Aspirin for Preeclampsia Prevention Shows Low Rates Despite USPSTF Recommendations

January 31, 2022
Connor Iapoce

Connor Iapoce is an assistant editor for HCPLive and joined the MJH Life Sciences team in April 2021. He graduated from The College of New Jersey with a degree in Journalism and Professional Writing. He enjoys listening to records, going to concerts, and playing with his cat Squish. You can reach him at ciapoce@mjhlifesciences.com.

Rates of aspirin use for preeclampsia prophylaxis were observed in a minority of women with risk factors including pre-pregnancy diabetes, obesity, or chronic hypertension.

Although the US Preventive Services Task Force (USPSTF) recommended low-dose aspirin for women at high risk for preeclampsia, low rates (7.6%) of aspirin use in eligible patients have been observed, despite a relative risk reduction of 10% - 50% against preeclampsia.

Thus, a recent study estimated aspirin use for preeclampsia prevention in pregnant women with moderate-level risk factors, including pre-pregnancy diabetes, obesity, chronic hypertension, and a combination of these factors.

Lead investigator Joel G. Ray, MD, Department of Medicine, St Michael’s Hospital and colleagues observed aspirin was used for preeclampsia prophylaxis in a minority of women with these risk factors or a combination of all three.

Methods

Women from Ontario, Canada with a hospital live birth or stillbirth at 23 weeks’ gestation or greater from April 2018 - December 2020 were included in the study. The data were obtained from the Better Outcomes Registry (BORN).

In BORN, all hospitalized birth data were collected by health care professionals from charts, clinical forms, and patient interviews and entered into the system. It included demographics, clinical details, and a yes or no answer for “aspirin taken daily for preeclampsia prevention, any time after 12 weeks’ gestation.”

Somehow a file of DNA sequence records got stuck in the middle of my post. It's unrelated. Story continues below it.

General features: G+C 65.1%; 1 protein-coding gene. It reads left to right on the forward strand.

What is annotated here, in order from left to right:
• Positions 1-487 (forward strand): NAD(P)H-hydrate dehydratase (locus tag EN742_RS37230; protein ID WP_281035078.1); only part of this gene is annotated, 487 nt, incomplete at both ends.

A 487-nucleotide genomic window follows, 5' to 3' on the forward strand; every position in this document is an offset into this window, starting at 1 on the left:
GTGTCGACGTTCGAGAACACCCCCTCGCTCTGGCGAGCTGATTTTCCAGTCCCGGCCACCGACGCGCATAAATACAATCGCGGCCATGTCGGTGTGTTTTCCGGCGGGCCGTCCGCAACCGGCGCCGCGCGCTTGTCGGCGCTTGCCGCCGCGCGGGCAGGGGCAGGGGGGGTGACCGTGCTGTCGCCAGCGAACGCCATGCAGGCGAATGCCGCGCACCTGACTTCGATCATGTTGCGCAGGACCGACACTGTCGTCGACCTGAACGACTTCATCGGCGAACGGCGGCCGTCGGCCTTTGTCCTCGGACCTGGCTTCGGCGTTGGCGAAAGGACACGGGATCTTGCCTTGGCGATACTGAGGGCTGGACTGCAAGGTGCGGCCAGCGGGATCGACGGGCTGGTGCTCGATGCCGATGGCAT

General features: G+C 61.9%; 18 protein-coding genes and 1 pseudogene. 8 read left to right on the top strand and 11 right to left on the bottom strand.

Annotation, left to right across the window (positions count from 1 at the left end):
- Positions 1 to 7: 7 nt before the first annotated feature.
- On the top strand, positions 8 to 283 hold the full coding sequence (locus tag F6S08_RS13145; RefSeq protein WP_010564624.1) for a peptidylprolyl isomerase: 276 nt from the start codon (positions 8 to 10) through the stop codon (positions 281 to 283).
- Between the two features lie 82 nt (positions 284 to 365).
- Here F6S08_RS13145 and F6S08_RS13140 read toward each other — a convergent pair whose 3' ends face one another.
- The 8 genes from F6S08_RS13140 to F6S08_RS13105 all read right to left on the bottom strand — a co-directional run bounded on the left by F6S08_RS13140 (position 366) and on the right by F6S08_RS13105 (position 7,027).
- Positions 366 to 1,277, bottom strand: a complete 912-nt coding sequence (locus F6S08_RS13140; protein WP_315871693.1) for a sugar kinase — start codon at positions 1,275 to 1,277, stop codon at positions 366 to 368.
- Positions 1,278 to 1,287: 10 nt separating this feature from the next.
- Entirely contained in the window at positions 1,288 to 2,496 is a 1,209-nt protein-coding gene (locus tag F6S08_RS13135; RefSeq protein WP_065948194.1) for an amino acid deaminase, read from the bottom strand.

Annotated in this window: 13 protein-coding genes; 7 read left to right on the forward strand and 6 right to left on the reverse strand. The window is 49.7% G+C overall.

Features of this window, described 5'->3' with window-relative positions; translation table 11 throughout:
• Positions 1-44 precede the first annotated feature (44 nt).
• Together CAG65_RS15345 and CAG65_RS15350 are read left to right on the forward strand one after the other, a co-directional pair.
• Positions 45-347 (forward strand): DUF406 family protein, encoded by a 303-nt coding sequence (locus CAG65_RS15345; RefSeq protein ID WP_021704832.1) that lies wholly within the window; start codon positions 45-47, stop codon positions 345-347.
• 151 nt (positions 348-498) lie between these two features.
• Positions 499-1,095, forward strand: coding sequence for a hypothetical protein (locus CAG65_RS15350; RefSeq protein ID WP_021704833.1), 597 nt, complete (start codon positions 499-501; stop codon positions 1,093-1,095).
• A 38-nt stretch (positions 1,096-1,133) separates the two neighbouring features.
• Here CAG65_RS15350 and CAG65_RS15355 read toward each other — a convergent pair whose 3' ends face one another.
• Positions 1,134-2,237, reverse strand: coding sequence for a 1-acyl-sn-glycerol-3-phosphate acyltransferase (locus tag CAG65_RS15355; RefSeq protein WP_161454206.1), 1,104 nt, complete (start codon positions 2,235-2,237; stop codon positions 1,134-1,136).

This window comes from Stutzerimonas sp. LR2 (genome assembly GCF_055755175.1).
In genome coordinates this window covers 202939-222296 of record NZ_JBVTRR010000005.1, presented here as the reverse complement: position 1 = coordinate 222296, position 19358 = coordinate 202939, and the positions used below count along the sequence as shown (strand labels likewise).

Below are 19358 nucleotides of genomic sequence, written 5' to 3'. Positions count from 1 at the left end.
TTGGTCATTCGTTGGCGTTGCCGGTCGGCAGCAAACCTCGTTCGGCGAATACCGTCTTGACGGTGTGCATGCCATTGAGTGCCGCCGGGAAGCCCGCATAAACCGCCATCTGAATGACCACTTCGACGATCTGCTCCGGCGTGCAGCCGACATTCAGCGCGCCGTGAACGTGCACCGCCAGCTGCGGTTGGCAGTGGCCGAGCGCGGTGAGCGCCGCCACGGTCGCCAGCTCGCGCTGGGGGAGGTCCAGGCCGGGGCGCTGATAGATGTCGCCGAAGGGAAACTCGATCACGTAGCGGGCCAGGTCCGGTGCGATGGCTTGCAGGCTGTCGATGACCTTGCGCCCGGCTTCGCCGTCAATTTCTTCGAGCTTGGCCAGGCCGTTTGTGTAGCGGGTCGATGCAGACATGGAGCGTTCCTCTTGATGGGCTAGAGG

Rates of aspirin use overall and those with diabetes, obesity, or hypertension were calculated using 95% confidence intervals.

Findings

A total of 371,237 births were included during the study period. Pregnant women with diabetes, obesity, or hypertension were older, had a higher body mass index, more preterm birth, and a longer hospital length of stay, in contrast to those without any of the conditions.

Moreover, women with diabetes, obesity, or hypertension (n = 77,582) comprised 20.9% of the sample population. Aspirin was used by 3.2% (95% CI, 3.2% - 3.3%) of women without diabetes, obesity, or hypertension.

Data show the rate of aspirin use was 17.2% (95% CI, 16.2% - 18.2%) in women with diabetes, 6.9% (95% CI, 6.7% - 7.1%) in women with obesity, and 27.6% (95% CI, 26.2% - 29.0%) in women with hypertension.

Further, the numbers on aspirin use was 22.2% (95% CI, 20.5% - 24.0%) in women with diabetes and obesity, 36.6% (95% CI, 31.9% - 41.6%) in women with diabetes and hypertension, and 32.3% (95% CI, 30.2% - 34.5%) in women with obesity and hypertension. The rate was 38.8% (95% CI, 32.9% - 44.9%) in women with all 3 factors.

Takeaways

“For the 2021 USPSTF recommendations to be more influential, more data are needed to characterize barriers for aspirin adoption among suitable women at the patient and practitioner level, and additional knowledge translation initiatives developed,” Ray and colleagues concluded.

The research letter, “Aspirin Use for Preeclampsia Prevention Among Women With Prepregnancy Diabetes, Obesity, and Hypertension,” was published in JAMA.


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